Jenny Diski, Down the Final Rabbit Hole
On a Body of Work That Ends Without Ending
Jenny Diski was fascinated by Through the Looking Glass when she was a young girl and reading constantly. She contemplated the infinity presented by the rabbit hole, into which Alice falls and through which she finds the world turned literally on its head. As someone who, she wrote later, “couldn’t remember a time when I didn’t provoke myself with impossible thoughts,” Diski pushed Lewis Carroll’s imagined landscape even further. She wondered what would happen if the fall never ended, if Alice hadn’t come to a stop somewhere.
At 66, rereading the author’s note of Doris Lessing’s 2001 novel The Sweetest Dream, one of her last, Diski found herself, again, falling: “I can’t get away from that paragraph. It feels like a well, bottomless; time to hold your breath before you hear the distant splash of a coin somewhere down there.” This author’s note, in which Lessing claims, “There are no parallels here to actual people, except for one, a very minor character,” is logical quicksand. “I am not writing volume three of my autobiography because of possible hurt to vulnerable people,” she declares. She quickly adds that this “does not mean I have novelized autobiography.” But why, then, include the disclaimer at all? “Here is a sticky business,” Diski interprets. “She is protecting some (real-world) people by not writing about them. But by saying that she is not writing autobiography she is telling us that something happened… That is the meaning, the weight of the last word.”
Diski wrote ten novels during her lifetime and was at work on a new one when she died a few weeks ago, but her memories of Lessing and their labyrinthine relationship reveal a persisting discomfort with fiction. That’s not really precise enough—toward the genre of fiction she exhibited an appreciation of its capacity to draw out those impossible thoughts. It’s more accurate to say that Diski was concerned with the manipulative powers of narrative and those who wield them, which meant that she was at her best, her most acute, when writing in the real. In the case of The Sweetest Dream, this manipulation occurs in the form of supposed non-fiction, as the author’s note, which is perhaps why Diski was so disturbed. “Author’s notes I take very seriously… Someone has to take responsibility for the written object I hold in my hand.” She goes so far as to describe Lessing’s double-barreled disclaimer as “the trail of sweets to the witch who wants to cook and eat the children for supper: witches get hungry too, but are devious in their method.” The witch, it follows, is Lessing, a salient characterization from a person who, as a child, lived in Lessing’s home and ate her meals.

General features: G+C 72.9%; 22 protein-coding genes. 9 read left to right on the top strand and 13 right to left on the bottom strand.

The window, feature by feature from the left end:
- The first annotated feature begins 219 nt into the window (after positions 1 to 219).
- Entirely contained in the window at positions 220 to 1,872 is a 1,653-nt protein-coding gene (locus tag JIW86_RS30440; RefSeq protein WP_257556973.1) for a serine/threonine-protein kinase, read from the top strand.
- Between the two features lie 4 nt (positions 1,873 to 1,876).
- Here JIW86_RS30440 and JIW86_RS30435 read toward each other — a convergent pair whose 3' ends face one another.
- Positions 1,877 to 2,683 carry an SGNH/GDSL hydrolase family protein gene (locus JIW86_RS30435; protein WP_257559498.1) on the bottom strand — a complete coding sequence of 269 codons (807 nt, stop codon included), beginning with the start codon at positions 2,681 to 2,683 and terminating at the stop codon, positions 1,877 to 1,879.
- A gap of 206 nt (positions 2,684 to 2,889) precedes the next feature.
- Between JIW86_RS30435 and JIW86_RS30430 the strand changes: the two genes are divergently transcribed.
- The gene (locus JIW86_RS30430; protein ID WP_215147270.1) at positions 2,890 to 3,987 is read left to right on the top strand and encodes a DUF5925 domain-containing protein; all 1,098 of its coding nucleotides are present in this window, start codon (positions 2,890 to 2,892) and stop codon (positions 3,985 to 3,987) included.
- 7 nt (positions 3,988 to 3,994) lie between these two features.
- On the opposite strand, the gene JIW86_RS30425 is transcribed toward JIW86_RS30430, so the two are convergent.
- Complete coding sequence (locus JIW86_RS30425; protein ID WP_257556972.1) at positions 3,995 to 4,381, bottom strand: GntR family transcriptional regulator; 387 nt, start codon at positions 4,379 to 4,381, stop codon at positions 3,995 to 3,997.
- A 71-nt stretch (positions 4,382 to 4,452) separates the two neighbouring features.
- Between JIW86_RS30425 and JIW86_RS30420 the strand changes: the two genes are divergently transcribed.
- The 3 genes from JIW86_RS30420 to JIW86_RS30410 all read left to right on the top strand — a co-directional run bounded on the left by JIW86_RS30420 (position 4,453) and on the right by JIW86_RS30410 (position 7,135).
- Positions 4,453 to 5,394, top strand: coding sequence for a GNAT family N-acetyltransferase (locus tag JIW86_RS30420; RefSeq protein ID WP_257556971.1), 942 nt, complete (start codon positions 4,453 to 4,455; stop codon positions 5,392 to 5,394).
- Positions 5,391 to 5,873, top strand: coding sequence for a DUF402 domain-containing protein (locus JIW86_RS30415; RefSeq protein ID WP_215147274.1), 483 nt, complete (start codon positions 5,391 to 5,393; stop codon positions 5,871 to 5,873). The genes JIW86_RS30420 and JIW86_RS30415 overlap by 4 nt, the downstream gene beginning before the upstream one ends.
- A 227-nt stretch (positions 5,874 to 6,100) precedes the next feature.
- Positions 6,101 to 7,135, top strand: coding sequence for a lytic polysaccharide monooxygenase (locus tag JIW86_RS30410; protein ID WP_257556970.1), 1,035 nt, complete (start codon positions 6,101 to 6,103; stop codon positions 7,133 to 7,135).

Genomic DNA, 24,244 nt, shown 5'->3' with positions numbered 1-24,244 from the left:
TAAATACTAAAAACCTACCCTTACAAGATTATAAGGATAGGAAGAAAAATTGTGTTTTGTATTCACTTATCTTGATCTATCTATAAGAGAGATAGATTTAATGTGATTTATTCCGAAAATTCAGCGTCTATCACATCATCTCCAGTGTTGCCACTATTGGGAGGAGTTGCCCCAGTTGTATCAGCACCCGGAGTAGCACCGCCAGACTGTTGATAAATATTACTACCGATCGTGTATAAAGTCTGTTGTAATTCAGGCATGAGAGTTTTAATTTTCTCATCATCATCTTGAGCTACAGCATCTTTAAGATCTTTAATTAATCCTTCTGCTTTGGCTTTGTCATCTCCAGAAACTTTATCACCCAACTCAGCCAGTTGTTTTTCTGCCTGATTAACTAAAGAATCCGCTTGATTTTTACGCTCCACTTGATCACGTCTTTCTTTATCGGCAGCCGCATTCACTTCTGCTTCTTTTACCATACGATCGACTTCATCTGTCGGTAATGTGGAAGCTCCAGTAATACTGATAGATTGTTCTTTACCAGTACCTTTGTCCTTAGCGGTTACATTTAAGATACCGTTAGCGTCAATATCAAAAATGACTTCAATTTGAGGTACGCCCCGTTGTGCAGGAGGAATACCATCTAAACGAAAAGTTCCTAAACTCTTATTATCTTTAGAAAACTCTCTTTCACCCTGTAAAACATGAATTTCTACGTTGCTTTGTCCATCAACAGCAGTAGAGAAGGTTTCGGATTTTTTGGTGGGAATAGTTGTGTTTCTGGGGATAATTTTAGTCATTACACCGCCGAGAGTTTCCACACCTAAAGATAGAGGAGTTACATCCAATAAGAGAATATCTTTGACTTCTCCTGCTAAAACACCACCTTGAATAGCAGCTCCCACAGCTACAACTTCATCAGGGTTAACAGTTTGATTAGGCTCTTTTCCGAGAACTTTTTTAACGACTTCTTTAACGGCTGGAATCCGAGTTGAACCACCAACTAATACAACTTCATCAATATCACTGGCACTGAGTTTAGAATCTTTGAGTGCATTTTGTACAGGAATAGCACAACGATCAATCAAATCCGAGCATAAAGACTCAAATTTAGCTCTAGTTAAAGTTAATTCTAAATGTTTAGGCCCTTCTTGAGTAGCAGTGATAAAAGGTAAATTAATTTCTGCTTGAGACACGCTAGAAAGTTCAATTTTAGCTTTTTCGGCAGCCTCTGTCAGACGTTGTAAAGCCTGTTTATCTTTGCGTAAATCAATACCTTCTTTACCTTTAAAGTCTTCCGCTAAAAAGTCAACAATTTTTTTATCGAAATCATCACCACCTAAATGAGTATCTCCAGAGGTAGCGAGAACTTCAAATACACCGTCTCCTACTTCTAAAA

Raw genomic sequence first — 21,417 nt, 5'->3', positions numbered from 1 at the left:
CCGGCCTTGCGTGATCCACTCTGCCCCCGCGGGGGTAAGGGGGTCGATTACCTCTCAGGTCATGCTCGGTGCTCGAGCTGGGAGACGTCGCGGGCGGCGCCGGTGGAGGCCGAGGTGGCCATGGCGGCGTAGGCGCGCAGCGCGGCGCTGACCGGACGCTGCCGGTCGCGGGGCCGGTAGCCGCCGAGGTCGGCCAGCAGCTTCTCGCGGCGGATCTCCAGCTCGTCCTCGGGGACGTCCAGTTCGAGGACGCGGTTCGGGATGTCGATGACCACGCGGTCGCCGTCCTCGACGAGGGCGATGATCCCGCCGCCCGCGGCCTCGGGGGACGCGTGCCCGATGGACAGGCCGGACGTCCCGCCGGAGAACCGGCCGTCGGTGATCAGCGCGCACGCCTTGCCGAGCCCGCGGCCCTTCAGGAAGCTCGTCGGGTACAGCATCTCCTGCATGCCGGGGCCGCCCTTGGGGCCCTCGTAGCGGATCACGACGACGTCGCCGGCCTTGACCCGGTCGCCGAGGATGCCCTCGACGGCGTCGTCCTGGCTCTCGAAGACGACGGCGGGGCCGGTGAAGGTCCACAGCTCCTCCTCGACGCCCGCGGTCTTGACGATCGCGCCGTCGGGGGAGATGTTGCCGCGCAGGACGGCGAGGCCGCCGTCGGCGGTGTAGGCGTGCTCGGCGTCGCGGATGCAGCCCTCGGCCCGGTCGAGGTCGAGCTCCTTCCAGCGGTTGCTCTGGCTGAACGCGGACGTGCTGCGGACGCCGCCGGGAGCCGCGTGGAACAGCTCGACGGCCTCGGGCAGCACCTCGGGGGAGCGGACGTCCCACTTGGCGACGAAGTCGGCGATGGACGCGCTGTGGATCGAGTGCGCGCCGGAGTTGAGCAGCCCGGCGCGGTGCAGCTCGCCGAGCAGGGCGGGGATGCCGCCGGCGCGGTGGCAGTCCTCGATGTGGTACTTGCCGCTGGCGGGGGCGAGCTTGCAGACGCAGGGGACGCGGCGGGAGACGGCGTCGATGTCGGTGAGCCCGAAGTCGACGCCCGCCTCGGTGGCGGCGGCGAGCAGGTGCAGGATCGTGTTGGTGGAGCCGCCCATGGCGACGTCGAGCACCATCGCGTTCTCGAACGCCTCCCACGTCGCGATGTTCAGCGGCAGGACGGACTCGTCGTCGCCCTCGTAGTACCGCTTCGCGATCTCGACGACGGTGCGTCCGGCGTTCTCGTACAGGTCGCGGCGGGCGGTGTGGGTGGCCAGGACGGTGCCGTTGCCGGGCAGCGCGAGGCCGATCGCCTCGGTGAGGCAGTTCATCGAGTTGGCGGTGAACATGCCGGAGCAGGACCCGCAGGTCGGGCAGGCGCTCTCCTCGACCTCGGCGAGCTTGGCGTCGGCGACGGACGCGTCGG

Diski was concerned with the manipulative powers of narrative and those who wield them, which meant that she was at her best, her most acute, when writing in the real.
It’s no wonder that Diski bristled at Lessing’s “sticky,” engineered concern for the “vulnerable people” who might appear in her work. Diski once found herself in Lessing’s novel Memoirs of a Survivor (1974), in which an unnamed female narrator takes in a child, a young girl: “[Emily] was watching me, carefully, closely: the thought came into my mind that this was the expert assessment of possibilities by a prisoner observing a new jailer.” That book, at least, needed no disclaimer—the parallel was too obvious. Instead, Lessing inscribed it for Diski: “To Jenny love Doris.”
Diski had landed in Lessing’s home as a wayward, “difficult” teenager, who had survived sexually and emotionally abusive parents, poverty, a rape, and a suicide attempt. And yet, Memoirs of a Survivor’s Emily Cartwright is “a self-presenting little madam,” “enameled,” “impervious”—it is an unfeeling portrait, unsympathetic, even condemning. It took much of Jenny Diski’s own career as a writer to shake off that version of herself which was not her version. “Emily only got to express herself through the narrator’s insights into her psyche. It was as if Doris didn’t want to know, or it wasn’t useful to her story to give Emily a voice or fears of her own.” A “true,” cohesive recollection of herself evades Diski still: “possibly that’s because the bits of me have never fitted together as one is supposed to think they do.”
This is the fractured Jenny Diski who emerges from In Gratitude, a memoir collected from her autobiographical columns in The London Review of Books of the past two years, give or take: a writer never quite fitting, never predictable—unfinished. The bits of her, only. The title is itself in some ways a mocking tribute to the dominant, go-to narrative of Diski’s life, a story in which she was saved by Doris Lessing. The child Jenny is constantly being asked to express her gratitude; the adult is writing against a belief that she owes her identity as a writer to anyone. “Gratitude was half of what I felt,” Diski remembers of being taken in by the famous novelist. “But also there was a substantial amount of anger at having to be grateful, the gratitude ever increasing, the bill never settled, and made more enraging by Doris’s insistence that I wasn’t to feel it.”